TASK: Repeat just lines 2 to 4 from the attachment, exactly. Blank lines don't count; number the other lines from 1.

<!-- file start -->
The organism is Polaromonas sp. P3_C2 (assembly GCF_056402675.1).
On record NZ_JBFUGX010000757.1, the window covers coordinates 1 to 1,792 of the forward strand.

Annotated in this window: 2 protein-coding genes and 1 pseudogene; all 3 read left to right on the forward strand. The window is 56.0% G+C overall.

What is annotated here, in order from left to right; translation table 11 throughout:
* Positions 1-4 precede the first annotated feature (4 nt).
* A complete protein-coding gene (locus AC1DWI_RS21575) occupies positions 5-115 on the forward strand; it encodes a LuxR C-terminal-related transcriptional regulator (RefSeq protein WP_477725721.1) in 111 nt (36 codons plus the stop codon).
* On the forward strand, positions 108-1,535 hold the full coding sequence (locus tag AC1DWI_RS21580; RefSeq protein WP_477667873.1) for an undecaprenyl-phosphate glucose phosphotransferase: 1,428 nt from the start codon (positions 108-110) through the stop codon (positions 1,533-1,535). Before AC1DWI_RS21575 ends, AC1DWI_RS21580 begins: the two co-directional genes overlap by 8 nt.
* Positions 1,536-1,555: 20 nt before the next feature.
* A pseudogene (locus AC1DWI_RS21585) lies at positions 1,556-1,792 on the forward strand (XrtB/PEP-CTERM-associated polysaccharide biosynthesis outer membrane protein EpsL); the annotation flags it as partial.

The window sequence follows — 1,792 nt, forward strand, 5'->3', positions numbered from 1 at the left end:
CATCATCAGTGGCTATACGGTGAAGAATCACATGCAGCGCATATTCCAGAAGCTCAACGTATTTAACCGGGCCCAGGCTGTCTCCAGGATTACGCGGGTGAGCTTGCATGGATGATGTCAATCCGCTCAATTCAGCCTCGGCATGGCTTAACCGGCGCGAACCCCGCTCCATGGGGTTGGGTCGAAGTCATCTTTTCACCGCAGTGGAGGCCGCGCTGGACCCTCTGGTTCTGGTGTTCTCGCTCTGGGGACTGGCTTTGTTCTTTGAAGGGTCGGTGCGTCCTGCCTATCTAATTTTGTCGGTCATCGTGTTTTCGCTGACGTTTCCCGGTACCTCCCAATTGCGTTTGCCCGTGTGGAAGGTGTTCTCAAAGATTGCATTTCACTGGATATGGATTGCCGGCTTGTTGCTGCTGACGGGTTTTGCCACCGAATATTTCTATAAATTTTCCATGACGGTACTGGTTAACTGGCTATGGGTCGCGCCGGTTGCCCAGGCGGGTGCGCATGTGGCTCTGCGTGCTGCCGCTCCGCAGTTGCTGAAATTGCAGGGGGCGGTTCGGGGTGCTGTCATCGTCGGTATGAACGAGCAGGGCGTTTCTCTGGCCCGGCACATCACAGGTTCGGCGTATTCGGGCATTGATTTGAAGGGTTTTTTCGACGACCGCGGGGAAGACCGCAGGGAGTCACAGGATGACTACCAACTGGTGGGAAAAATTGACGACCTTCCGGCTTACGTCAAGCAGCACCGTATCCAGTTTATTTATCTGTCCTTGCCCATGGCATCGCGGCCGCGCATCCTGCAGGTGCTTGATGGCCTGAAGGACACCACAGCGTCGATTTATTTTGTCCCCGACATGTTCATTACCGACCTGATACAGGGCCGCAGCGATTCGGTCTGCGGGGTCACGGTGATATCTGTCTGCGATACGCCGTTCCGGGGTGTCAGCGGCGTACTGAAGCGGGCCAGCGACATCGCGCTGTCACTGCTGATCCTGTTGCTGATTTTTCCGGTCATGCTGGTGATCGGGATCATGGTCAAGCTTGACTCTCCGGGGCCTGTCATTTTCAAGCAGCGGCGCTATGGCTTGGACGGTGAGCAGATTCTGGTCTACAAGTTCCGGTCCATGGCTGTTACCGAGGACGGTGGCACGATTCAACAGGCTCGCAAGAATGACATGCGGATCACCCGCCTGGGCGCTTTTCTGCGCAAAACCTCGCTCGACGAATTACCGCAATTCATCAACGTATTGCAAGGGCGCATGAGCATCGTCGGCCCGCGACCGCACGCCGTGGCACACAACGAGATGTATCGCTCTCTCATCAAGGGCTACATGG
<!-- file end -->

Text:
On record NZ_JBFUGX010000757.1, the window covers coordinates 1 to 1,792 of the forward strand.

Annotated in this window: 2 protein-coding genes and 1 pseudogene; all 3 read left to right on the forward strand. The window is 56.0% G+C overall.

What is annotated here, in order from left to right; translation table 11 throughout: